Historically low unemployment and wage rises will soften the blow of falling house prices and rising mortgage rates for households, and the outlook for loan losses (currently also at historically low levels) will be closely watched.
Consumer spending is clearly going to fall in the second half of calendar 2022. What investors in the discretionary retail, gaming, consumer-facing manufacturing, media, travel, retail property, and financial services sector will look for this August is signs the slowdown is already biting, and guidance for what happens next.
Many stocks in these sectors have already failed anticipating what’s to come, so it may be that reporting season helps investors unearth some bargains.
Citi retail analyst Adrian Lemme, who has stress-tested discretionary retail earnings in a recessionary environment, says most stocks in the sector are trading around historically low valuations.
“The downside risk to share prices is mostly limited with potential for earnings to continue to positively surprise.”
The question of how resilient household spending goes to corporate margins.
As UBS strategist Richard Schellbach points out, February’s earnings season suggested companies had been able to push through hefty price rises without hurting demand and the June-quarter earnings season under way in the US also showed margins held up reasonably well. But how many more price rises will highly indebted Australian consumers take?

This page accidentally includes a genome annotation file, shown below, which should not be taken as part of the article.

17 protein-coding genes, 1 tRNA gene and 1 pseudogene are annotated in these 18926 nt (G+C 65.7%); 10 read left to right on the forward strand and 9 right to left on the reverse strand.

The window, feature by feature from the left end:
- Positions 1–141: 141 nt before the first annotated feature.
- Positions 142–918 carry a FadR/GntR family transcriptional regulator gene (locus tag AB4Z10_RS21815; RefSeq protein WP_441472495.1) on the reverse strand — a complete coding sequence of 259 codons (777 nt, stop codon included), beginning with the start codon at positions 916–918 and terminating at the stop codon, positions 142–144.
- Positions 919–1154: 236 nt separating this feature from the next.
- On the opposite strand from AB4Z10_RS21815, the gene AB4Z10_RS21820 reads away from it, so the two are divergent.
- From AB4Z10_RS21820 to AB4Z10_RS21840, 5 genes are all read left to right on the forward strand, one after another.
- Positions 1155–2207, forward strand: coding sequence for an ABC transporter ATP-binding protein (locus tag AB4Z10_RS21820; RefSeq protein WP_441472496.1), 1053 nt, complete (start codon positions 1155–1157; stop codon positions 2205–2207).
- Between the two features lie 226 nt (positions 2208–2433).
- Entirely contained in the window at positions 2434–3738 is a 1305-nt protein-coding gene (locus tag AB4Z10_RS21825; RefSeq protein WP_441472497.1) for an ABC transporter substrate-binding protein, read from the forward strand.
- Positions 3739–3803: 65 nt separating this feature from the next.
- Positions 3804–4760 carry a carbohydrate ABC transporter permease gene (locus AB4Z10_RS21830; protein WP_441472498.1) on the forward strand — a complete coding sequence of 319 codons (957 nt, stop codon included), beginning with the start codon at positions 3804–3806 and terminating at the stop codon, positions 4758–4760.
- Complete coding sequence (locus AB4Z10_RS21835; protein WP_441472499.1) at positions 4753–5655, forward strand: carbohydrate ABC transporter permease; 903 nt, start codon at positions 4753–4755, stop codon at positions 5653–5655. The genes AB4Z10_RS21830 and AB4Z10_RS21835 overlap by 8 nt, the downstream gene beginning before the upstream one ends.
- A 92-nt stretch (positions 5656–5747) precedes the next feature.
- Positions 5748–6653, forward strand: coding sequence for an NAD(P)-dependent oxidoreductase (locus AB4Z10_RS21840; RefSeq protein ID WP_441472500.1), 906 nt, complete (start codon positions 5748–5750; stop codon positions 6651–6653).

With some pressure on revenue likely, the focus on costs will be even more intense. Recent falls in commodity prices, decreasing shipping rates and easing supply chain disruptions bode well, but the trajectory of labor costs will concern investors.
June-quarter production reports from the mining sector make it clear rising wages and outright skills shortages remain an issue. How other sectors are faring on the labor front, and whether shortages are weighing on sales as some research has suggested, will be closely watched.
Schellbach argues margins are “elevated, but not extreme”. But they remain higher than they’ve been since the GFC and many of the tailwinds for profitability in the past decade – low-interest rates, low wage growth, cheap and easily accessible supply chains, falling tax rates – are now reversing.
It’s not just households dealing with higher interest expenses. Chris Nicol, equity strategist at Morgan Stanley, says net interest expenses in corporate Australia have been largely forgotten in recent years thanks to low rates, but the cost of short-term debt and working capital has risen sharply since May.
He says balance sheets are generally in strong shape, but warns investors could be surprised by rising debt costs.
Could caution around a higher cost of capital and the general outlook even lead companies to be more cautious about dividend payouts?
Rio Tinto certainly took a prudent approach to its interim dividend last week, and at the very least it seems unlikely that big dividend increases will be prevalent this reporting season.
Schellbach is more upbeat about the outlook for share buybacks, however, arguing that companies may look to seize on weakness in their share prices to put excess capital to work.
Investors should strap in for a bumpy four weeks, possibly with wild swings in share prices as companies report.
Given the pace at which macro conditions are changing, the potential for surprises when actual earnings are compared to outdated forecasts is elevated.
Secondly, companies may decide conditions are simply too unpredictable to provide guidance for the period ahead, increasing the likelihood of an uncertain market trades on uncertainty.